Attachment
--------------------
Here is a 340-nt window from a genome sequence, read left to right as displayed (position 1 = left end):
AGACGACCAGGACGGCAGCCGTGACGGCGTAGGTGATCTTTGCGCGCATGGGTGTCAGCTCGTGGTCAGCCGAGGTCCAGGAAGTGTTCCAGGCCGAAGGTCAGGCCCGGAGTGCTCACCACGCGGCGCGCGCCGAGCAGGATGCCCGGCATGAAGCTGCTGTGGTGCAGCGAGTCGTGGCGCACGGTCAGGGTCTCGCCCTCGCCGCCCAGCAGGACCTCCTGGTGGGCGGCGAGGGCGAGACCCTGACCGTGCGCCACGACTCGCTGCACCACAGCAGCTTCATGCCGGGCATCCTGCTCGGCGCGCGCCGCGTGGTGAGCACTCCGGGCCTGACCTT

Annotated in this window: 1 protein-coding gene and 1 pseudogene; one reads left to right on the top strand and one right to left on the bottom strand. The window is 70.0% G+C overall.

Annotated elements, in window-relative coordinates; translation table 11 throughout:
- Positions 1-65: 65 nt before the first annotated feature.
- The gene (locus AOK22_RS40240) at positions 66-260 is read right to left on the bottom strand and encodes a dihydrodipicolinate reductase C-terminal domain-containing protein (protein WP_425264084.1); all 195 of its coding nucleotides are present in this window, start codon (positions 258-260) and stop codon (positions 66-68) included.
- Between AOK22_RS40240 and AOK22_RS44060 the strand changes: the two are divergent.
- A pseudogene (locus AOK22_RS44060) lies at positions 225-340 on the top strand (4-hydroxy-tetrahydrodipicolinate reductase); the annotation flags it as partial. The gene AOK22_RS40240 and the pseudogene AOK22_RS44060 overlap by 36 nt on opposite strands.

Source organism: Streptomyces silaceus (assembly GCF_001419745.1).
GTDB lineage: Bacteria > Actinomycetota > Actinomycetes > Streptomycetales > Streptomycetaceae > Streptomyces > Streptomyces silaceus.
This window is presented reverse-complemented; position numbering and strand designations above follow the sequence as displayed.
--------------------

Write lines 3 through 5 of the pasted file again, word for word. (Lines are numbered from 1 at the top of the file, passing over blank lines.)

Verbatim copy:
Annotated in this window: 1 protein-coding gene and 1 pseudogene; one reads left to right on the top strand and one right to left on the bottom strand. The window is 70.0% G+C overall.

Annotated elements, in window-relative coordinates; translation table 11 throughout:
- Positions 1-65: 65 nt before the first annotated feature.